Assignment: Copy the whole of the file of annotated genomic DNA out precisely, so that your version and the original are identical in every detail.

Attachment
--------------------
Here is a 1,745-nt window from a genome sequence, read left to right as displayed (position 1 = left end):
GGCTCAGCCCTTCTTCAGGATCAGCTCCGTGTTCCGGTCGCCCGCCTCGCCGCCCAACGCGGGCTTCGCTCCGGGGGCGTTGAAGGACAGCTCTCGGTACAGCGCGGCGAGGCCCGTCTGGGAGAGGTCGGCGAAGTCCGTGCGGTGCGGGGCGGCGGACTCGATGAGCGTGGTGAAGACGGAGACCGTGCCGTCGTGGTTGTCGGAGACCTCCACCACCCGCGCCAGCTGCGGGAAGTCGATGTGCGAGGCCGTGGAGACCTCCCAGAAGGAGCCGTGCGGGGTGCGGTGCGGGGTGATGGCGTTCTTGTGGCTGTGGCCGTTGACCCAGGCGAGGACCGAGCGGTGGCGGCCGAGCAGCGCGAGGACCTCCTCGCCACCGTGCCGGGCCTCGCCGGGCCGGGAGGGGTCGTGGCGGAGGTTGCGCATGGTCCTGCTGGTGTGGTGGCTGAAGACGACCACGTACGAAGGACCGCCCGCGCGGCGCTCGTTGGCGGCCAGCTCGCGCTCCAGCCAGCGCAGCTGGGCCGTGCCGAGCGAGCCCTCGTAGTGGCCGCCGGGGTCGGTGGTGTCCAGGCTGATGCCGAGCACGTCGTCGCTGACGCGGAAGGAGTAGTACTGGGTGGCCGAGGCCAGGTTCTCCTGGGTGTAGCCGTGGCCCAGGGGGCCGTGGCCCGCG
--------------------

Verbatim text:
Here is a 1,745-nt window from a genome sequence, read left to right as displayed (position 1 = left end):
GGCTCAGCCCTTCTTCAGGATCAGCTCCGTGTTCCGGTCGCCCGCCTCGCCGCCCAACGCGGGCTTCGCTCCGGGGGCGTTGAAGGACAGCTCTCGGTACAGCGCGGCGAGGCCCGTCTGGGAGAGGTCGGCGAAGTCCGTGCGGTGCGGGGCGGCGGACTCGATGAGCGTGGTGAAGACGGAGACCGTGCCGTCGTGGTTGTCGGAGACCTCCACCACCCGCGCCAGCTGCGGGAAGTCGATGTGCGAGGCCGTGGAGACCTCCCAGAAGGAGCCGTGCGGGGTGCGGTGCGGGGTGATGGCGTTCTTGTGGCTGTGGCCGTTGACCCAGGCGAGGACCGAGCGGTGGCGGCCGAGCAGCGCGAGGACCTCCTCGCCACCGTGCCGGGCCTCGCCGGGCCGGGAGGGGTCGTGGCGGAGGTTGCGCATGGTCCTGCTGGTGTGGTGGCTGAAGACGACCACGTACGAAGGACCGCCCGCGCGGCGCTCGTTGGCGGCCAGCTCGCGCTCCAGCCAGCGCAGCTGGGCCGTGCCGAGCGAGCCCTCGTAGTGGCCGCCGGGGTCGGTGGTGTCCAGGCTGATGCCGAGCACGTCGTCGCTGACGCGGAAGGAGTAGTACTGGGTGGCCGAGGCCAGGTTCTCCTGGGTGTAGCCGTGGCCCAGGGGGCCGTGGCCCGCG